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What about elimination diets for treating eosinophilic esophagitis?
The leading theory about the cause of eosinophilic esophagitis is that it represents allergy to some protein found in food. Evidence has accumulated in children that diets that eliminate the allergy-inducing food can result in reversal of the esophagitis and disappearance of the eosinophils. Similar evidence now is accumulating in adult patients. Doctors have used elimination diets to define what the allergy-inciting foods might be.
There are several ways in which elimination diets can be attempted. The first is to do skin and blood tests looking for specific foods that might be causing the allergy and then eliminating these foods from the diet. The second is to eliminate the major groups of food to which allergy is common, specifically milk protein,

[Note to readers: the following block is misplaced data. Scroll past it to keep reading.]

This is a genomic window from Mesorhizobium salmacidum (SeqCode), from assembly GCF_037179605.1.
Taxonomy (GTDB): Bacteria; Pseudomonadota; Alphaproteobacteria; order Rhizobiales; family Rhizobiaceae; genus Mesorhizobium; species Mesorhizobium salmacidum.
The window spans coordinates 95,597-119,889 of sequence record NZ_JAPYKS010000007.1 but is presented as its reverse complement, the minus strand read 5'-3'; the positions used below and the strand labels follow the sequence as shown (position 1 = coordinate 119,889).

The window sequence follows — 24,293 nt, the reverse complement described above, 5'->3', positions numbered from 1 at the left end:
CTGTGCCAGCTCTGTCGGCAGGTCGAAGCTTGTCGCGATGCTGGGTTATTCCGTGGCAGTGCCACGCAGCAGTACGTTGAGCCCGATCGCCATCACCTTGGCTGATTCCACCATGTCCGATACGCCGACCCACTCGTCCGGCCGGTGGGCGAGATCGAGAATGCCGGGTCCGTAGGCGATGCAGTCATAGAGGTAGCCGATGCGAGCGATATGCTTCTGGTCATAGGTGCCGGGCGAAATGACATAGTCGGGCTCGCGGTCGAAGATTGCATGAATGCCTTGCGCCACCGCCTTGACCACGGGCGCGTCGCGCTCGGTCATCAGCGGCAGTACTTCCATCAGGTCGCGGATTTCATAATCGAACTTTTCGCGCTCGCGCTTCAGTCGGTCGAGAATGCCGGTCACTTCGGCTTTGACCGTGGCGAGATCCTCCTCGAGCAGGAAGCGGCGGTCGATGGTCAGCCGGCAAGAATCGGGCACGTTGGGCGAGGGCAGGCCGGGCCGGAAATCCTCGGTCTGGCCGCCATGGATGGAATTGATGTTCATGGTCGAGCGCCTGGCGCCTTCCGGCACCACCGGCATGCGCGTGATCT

soy, peanut/tree nuts, eggs, wheat, and seafood. Finally,
individuals may be placed on an elemental liquid diet (a diet of digested food that no longer contains proteins that can provoke allergy), and then different foods can be added to the diet until the allergy-inducing food is found. None of these elimination diets are easy for physicians to perform or for patients to follow, especially children, and each has its pros and cons. Nevertheless, if one or two foods can be found that are responsible for the allergy, a near-normal diet can be resumed, and the need for medications can be eliminated